Potential port closure
Rena's safety issues
Early on October 5 2011 the MV Rena - a Liberian-flagged, Greek-owned, 235-metre container vessel - struck the Astrolabe Reef off the coast of Tauranga, a port on the North Island of New Zealand. The vessel was heading to Tauranga from another New Zealand port and was due to continue to an overseas port. It was carrying around 1,400 containers and an estimated 1,700 tonnes of fuel.
Since it struck the reef, the Rena has remained stuck and is reported to have leaked more than 350 tonnes of oil into the sea. Maritime New Zealand - the crown entity with responsibility for maritime safety - reports that the ship's fuel tanks are intact; the oil is escaping from the duct keel or an aft tank. Onshore winds have spread the oil along the New Zealand coastline. Volunteers have been cleaning the oil from the Tauranga beaches and by October 17 2011 had collected more than 600 tonnes of solid waste. Around 5,500 people have reportedly volunteered to help with the clean-up, but the cost of the operation has already risen to millions of dollars.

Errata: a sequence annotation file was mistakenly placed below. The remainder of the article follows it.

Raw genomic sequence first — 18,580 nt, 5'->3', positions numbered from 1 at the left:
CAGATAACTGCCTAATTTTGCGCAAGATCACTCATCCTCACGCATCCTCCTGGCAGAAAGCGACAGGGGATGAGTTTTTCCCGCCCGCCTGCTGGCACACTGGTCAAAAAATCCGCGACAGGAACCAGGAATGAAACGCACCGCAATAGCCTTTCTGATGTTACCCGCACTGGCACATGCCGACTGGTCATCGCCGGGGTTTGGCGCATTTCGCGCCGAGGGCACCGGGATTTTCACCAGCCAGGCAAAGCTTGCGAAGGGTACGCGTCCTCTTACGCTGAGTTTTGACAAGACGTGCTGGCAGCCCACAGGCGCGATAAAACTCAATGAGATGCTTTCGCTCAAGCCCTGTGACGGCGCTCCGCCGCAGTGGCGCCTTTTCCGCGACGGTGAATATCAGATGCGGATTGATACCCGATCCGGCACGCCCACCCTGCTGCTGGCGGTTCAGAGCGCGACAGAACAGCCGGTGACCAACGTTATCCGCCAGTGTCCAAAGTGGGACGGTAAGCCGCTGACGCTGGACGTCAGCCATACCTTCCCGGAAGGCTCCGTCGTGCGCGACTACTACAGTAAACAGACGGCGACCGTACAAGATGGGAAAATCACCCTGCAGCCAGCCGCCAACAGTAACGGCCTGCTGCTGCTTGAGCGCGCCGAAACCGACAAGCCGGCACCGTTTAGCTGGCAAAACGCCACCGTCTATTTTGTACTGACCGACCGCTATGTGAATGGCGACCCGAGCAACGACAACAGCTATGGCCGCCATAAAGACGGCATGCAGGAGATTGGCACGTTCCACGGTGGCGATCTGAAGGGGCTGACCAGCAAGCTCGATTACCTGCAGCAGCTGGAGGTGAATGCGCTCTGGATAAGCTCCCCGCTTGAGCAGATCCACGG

The Rena is considered a hazardous ship by Maritime New Zealand. The director of the authority has issued the shipowner, agent, master and salvage operator with notices and issued instructions that Maritime New Zealand be kept informed of all salvage operations. The notices also instruct these parties to comply with the directions of the national on-scene commander and to permit the commander to carry out such inspections as he considers appropriate.